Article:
In the course of doing some writing on why making games and modifications for existing games is a much better educational endeavour than simply playing historically-themed games (it seemed much more clever when expressed in 7000 words than 20), I came across the following post on Rob MacDougall’s blog which covers some of what I’m thinking:
In simpler language, Civilization’s game play erases its own historical content. Learning to play means learning to ignore all the stuff that makes it a game about history and not about, say, fighting aliens. One could easily program a different game with a different set of ideological assumptions—Galloway imagines a “People’s Civilization” game by Howard Zinn—and see precisely the same de-historicizing effect. Mastering the simulation game necessarily involves a journey away from reality towards abstraction, away from history towards code.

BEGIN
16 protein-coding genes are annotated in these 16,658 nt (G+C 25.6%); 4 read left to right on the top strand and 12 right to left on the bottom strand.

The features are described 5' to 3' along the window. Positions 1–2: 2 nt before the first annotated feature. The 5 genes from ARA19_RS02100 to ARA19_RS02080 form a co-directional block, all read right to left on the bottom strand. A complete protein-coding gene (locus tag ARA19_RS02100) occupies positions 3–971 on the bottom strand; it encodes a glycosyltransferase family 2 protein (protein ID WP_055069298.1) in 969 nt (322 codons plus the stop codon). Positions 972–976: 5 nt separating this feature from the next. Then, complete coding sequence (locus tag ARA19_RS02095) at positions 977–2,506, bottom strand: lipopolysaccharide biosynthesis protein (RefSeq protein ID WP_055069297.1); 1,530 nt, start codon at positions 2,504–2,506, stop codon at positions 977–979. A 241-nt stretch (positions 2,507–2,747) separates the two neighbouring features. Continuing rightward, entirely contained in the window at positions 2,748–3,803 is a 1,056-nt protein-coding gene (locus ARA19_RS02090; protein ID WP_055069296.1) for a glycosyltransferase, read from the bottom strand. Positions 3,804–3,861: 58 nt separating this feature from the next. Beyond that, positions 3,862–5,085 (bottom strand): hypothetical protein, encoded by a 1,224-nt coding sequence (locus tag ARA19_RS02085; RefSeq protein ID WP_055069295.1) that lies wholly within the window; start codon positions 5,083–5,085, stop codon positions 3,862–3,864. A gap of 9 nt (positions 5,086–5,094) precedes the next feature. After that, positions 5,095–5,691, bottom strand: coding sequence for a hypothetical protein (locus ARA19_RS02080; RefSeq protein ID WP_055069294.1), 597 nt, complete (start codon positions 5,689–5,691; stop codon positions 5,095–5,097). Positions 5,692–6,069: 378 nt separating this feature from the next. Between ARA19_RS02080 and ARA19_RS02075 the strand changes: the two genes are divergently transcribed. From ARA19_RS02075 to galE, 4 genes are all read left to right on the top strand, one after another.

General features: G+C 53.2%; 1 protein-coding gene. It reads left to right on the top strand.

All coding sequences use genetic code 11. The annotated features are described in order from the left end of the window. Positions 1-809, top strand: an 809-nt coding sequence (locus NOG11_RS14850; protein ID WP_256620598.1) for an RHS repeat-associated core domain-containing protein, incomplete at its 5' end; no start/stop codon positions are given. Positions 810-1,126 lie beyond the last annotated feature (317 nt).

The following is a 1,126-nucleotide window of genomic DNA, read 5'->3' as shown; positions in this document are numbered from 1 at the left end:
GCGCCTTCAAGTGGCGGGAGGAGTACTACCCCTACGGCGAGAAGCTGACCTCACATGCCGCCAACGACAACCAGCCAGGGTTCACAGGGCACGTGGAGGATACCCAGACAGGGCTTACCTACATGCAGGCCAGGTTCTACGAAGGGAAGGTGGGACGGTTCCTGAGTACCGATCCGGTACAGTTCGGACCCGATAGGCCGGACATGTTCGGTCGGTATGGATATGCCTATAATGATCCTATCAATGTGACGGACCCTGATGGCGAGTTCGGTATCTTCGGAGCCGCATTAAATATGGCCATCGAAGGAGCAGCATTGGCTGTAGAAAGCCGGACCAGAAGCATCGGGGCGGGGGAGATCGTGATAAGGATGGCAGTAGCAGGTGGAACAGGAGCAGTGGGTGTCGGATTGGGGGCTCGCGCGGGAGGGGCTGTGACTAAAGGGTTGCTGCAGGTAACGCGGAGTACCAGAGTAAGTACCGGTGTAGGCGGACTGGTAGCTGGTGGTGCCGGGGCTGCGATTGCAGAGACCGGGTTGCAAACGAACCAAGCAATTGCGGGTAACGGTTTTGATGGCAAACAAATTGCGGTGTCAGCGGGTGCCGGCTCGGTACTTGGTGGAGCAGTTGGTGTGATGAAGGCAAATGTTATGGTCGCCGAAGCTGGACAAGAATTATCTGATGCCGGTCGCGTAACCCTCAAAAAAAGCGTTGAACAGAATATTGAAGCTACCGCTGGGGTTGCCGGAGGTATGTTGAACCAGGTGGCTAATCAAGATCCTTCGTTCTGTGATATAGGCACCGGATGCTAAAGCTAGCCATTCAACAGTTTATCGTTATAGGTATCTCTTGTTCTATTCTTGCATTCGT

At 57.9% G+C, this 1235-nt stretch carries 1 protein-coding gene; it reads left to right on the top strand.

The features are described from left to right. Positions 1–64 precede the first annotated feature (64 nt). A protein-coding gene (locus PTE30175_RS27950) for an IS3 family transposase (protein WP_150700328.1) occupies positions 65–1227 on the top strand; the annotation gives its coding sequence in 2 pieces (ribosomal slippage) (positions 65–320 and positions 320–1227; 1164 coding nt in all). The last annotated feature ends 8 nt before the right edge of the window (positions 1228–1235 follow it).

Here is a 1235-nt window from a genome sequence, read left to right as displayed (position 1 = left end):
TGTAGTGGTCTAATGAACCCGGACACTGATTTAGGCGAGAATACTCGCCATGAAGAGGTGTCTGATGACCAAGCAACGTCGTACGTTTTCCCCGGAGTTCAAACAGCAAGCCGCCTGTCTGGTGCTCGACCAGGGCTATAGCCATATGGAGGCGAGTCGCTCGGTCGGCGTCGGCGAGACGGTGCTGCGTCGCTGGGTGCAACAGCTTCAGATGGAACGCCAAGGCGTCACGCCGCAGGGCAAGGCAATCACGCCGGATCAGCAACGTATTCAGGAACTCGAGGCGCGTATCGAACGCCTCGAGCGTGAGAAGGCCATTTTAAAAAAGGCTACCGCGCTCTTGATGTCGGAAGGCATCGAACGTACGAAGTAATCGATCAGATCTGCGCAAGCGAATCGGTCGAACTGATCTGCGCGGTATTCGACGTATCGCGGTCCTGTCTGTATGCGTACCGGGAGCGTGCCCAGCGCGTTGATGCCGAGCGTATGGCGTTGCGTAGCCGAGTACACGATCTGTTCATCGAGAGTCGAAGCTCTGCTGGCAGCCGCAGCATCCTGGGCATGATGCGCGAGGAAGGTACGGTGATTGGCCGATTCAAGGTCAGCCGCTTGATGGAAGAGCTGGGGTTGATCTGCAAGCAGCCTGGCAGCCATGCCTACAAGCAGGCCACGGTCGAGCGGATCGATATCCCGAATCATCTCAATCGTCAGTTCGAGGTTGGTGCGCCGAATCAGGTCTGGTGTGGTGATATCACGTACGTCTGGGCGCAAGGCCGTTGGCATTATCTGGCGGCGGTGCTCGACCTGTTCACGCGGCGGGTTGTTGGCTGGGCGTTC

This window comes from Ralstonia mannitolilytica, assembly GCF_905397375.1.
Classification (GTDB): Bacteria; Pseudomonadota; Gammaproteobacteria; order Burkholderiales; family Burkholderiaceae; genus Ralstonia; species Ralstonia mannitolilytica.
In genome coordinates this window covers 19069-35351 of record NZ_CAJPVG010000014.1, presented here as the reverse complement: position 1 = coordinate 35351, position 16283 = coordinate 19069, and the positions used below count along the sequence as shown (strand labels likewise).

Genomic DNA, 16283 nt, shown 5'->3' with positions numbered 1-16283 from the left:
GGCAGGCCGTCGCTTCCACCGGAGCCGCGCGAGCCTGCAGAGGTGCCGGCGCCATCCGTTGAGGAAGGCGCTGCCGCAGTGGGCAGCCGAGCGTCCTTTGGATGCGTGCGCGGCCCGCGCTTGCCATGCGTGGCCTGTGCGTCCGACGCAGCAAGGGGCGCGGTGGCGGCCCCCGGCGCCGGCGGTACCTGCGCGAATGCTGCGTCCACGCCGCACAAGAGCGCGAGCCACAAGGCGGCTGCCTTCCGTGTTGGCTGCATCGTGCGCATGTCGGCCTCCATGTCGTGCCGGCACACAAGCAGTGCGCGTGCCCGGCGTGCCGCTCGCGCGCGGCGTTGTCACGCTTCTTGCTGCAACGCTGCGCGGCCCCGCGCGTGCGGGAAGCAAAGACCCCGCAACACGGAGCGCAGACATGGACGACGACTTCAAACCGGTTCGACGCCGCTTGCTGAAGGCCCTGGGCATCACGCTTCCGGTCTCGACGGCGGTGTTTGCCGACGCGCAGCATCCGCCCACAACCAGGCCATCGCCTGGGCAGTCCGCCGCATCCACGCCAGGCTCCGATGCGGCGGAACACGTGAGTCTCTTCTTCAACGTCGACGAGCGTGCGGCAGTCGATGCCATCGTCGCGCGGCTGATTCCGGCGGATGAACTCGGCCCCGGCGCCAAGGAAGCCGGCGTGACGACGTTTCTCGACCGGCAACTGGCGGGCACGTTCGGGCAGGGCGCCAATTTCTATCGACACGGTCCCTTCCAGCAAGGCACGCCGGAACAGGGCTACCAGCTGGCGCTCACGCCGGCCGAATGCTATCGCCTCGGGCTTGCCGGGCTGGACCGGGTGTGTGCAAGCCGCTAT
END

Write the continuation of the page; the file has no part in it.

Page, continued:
However, I don’t know whether there’s anything particularly unique to computer games about that idea – isn’t any game, when you really get down to it, about mastering the mechanics of the game, the rules? (whether or not those rules are expressed mathematically or in a rule-book is immaterial I should think).
Anyway, there’s a lot more on his blog worth a longer look! Ultimately, MacDougall concludes that what one should do is get the students to design their own game. We’ve been doing just that at the Simulating History project at Brock for some time; we’ve got a workable beta up and running, but man! there’s a lot of work involved. My role in that project (making the game) is more of a background reviewer-type guy; I’m not at the coalface.